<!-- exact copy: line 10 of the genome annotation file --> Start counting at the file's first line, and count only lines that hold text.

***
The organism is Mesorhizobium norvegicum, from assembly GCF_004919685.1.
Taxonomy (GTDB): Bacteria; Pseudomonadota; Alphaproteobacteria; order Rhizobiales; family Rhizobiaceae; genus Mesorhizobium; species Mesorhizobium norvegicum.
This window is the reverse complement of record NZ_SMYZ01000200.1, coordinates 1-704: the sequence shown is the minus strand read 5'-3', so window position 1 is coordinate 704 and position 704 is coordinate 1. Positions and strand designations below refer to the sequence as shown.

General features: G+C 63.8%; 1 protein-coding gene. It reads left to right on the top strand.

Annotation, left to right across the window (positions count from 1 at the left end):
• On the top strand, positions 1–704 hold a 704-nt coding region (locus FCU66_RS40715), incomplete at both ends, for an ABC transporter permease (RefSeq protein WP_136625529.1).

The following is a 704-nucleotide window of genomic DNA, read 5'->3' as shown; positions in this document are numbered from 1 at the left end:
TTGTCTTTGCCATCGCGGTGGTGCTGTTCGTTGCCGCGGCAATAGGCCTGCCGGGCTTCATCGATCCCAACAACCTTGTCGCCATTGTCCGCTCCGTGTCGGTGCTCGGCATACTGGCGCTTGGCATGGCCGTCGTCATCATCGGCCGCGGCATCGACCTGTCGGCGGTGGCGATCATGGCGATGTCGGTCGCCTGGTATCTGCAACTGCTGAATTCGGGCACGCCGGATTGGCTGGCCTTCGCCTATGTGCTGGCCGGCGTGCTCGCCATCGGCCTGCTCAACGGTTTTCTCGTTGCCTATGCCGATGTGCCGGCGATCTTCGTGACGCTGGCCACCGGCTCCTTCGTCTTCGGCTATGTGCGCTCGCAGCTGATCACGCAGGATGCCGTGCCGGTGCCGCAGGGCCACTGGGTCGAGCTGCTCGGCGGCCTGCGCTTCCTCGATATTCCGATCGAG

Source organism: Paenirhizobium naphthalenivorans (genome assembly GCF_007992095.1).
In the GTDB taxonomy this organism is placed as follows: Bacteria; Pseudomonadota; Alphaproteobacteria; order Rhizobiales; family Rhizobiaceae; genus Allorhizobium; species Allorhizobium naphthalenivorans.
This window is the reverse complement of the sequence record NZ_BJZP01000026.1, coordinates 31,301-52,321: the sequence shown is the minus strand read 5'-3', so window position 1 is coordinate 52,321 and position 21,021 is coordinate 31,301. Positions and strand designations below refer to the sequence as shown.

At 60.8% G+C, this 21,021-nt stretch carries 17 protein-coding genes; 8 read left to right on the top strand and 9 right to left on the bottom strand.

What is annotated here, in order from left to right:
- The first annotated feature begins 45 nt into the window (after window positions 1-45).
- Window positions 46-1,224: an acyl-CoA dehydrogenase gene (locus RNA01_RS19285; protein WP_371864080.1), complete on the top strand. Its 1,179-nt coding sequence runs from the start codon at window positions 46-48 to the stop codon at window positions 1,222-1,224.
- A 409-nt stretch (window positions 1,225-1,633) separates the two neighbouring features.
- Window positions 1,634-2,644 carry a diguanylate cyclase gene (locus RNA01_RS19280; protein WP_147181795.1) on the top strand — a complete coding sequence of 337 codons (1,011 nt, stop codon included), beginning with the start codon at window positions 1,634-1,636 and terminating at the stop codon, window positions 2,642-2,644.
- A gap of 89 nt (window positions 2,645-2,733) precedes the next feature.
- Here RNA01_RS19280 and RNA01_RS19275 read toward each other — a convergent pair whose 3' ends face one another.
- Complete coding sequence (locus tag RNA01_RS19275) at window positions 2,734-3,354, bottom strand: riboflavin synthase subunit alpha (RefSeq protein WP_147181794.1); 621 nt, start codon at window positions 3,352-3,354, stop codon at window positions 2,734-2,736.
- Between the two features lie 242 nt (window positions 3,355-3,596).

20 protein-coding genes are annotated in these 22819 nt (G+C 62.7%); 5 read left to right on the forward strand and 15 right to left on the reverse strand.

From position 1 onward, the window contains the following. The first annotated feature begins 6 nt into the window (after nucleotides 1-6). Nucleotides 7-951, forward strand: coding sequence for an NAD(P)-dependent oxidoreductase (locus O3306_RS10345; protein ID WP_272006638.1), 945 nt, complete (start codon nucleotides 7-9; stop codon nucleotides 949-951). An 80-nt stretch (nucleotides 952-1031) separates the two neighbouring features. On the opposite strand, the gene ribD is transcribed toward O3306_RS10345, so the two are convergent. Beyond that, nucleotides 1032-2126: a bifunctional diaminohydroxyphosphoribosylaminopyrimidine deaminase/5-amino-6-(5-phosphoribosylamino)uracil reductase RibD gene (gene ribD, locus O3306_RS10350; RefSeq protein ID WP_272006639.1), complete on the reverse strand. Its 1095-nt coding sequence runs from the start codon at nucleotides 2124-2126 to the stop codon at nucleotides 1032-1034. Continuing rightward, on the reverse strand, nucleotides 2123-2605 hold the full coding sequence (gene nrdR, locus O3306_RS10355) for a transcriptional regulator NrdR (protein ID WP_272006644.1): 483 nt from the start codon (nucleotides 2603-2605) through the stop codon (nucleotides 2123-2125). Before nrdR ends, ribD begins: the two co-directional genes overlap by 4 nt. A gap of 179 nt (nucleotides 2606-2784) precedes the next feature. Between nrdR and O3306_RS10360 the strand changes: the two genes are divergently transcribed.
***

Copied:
In the GTDB taxonomy this organism is placed as follows: Bacteria; Pseudomonadota; Alphaproteobacteria; order Rhizobiales; family Rhizobiaceae; genus Allorhizobium; species Allorhizobium naphthalenivorans.